On September 20 thousands of young climate strikers around the world will take to the streets and demand an end to the age of fossil fuels. Over the last year the “Fridays for Future” have woken up much of the world with their powerful school strikes for the climate. Now they have called on the rest of us to join them!
We will join the global climate strike on Friday to demand immediate action to address the global climate crisis. Because, protecting the climate means protecting the ocean! The sea level is rising and the water is warming. So, isn’t climate change something good for ocean life? Unfortunately, no!
1. Fish have a very specific “temperature comfort zone”
If the water temperature exceeds this comfort zone, fish move to cooler waters to avoid the heat stress. Scientist have been observing this trend for some years now and predict that more and more fish will leave their “home waters”. Fish will especially move away from low latitude countries, which could result in a loss of 40% of all fish species in tropical countries.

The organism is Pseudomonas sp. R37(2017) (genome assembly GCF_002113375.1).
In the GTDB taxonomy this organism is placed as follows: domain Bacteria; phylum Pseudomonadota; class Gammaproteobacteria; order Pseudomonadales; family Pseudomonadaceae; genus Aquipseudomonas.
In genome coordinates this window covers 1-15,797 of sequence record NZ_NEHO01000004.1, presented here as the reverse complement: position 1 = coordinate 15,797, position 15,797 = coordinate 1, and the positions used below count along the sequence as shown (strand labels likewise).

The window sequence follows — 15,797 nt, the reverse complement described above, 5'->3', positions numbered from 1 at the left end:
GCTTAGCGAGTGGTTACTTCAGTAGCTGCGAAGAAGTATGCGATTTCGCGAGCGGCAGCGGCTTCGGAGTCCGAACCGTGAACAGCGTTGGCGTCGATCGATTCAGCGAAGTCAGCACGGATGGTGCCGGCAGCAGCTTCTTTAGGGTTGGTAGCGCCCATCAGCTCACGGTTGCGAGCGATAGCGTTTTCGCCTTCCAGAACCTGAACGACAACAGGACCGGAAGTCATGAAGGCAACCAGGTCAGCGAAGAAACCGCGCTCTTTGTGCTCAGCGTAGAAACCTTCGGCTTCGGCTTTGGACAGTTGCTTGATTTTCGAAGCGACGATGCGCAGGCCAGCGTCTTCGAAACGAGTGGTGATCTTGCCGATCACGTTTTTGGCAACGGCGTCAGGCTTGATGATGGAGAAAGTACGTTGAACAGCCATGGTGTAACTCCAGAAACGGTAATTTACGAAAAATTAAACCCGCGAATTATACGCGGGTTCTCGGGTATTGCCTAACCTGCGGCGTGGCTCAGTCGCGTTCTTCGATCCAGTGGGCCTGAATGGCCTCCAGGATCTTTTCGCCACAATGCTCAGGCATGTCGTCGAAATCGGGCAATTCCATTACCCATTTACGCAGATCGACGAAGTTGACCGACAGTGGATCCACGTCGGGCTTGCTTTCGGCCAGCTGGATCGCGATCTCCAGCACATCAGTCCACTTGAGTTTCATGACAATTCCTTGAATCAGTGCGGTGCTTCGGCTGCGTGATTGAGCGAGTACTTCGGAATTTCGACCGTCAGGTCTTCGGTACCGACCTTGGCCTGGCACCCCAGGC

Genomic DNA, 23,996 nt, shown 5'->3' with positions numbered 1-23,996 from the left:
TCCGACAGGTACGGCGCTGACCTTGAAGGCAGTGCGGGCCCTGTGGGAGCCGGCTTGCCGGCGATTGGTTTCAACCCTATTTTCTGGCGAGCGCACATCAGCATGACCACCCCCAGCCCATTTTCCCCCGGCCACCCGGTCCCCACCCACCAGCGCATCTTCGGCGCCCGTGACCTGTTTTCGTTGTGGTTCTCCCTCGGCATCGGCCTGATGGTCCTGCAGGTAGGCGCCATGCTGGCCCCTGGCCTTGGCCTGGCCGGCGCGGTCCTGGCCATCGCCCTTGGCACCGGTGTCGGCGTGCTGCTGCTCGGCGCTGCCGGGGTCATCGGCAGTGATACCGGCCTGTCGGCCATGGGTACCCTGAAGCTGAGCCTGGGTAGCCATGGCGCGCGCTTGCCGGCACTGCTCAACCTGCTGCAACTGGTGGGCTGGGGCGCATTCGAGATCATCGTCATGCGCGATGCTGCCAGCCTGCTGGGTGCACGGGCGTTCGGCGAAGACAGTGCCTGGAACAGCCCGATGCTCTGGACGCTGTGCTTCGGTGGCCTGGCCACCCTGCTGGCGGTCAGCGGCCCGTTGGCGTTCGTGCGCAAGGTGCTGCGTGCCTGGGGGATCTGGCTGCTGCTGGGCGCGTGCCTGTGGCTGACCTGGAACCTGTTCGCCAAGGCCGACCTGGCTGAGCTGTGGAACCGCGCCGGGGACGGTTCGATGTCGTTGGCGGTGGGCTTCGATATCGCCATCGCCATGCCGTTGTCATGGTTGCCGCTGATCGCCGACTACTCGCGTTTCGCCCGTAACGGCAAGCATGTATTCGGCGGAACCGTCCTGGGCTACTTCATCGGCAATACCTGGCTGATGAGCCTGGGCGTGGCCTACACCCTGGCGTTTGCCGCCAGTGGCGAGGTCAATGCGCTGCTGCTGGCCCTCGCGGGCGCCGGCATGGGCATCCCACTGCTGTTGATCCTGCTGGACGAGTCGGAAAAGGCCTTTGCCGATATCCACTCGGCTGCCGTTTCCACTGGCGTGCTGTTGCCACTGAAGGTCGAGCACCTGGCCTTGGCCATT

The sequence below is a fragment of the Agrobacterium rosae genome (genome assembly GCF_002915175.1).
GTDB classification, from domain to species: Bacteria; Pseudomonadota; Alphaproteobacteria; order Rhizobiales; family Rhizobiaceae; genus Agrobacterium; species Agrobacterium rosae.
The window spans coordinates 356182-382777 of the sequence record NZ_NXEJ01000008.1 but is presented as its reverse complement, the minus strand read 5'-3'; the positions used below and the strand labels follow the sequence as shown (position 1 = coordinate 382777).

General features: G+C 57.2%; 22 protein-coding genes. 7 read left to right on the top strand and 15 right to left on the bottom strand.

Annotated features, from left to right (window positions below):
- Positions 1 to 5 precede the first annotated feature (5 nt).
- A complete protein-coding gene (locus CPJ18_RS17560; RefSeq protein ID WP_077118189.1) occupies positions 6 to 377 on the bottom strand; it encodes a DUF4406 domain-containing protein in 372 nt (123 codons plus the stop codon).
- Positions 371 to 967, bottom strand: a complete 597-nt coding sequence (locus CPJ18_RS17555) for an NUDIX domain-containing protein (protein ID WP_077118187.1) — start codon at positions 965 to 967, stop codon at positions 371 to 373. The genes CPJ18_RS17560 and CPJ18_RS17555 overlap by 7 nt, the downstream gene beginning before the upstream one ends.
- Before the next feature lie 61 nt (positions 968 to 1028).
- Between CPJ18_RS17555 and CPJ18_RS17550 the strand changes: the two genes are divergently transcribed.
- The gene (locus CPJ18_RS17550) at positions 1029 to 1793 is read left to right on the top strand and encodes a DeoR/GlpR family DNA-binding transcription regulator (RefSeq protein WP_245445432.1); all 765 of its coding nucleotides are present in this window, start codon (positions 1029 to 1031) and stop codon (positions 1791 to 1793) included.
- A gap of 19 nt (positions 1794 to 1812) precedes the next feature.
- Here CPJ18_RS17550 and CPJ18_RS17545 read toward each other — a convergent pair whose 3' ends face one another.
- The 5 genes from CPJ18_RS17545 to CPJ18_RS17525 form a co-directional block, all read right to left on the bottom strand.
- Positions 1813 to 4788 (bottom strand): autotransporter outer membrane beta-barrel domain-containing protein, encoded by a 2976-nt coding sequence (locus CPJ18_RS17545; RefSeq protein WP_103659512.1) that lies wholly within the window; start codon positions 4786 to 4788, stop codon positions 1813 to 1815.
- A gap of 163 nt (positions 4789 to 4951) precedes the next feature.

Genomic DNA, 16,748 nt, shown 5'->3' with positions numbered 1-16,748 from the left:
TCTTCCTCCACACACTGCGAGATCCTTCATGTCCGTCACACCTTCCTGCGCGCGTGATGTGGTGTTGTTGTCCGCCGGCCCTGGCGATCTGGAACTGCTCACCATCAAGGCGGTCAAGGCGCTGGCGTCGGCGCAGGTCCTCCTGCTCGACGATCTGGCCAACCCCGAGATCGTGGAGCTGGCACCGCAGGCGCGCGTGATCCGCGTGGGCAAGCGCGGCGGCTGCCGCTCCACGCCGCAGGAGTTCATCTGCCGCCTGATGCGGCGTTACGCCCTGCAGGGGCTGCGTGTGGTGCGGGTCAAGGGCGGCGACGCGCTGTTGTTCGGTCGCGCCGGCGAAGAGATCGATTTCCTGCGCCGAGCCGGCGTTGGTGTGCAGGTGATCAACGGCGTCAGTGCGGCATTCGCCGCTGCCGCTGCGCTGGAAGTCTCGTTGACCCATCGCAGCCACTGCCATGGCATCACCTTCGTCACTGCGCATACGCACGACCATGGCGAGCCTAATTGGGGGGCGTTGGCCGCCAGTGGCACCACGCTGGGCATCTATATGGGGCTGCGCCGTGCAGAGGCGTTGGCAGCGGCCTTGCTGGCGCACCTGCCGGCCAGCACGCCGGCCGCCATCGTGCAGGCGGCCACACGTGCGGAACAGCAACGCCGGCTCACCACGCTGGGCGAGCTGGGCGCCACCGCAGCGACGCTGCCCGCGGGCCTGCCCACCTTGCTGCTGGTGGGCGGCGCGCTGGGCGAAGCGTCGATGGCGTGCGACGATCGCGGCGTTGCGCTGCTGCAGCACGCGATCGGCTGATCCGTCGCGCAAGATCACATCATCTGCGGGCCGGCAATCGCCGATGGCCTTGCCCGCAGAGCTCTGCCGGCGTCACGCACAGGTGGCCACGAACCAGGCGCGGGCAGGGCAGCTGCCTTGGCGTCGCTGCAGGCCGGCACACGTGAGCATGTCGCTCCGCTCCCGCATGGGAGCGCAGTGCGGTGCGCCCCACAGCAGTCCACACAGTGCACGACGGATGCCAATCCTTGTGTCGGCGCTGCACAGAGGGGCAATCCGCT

2. Sea level rise and extreme weather events destroy spawning and nursery grounds
Everywhere on our planet underwater forests and gardens in coastal waters are vital places for young fish. Mangrove forests, seagrass meadows and coral reefs are nurseries and refuge at the same time. Hurricanes and storm tides are destroying these fragile ecosystems more and more frequently and leave nothing behind for the former inhabitants.
3. Fish can not breath anymore
Ocean warming reduces the solubility of oxygen in seawater. As a result, “oxygen minimum zones” have expanded globally over the last decades. In these areas ocean life can not exist in the long term. If the oxygen concentration drops below a specific level, “death zones” are emerging. Here, no life can be found except some bacteria. The largest death zone is currently located in the Baltic Sea.
All in all, climate change makes fish populations more vulnerable to warming, while warming hinders the recovery of overfished populations. Ending overfishing will therefore be a critical part of addressing the threat that climate change poses to the world’s fish stocks.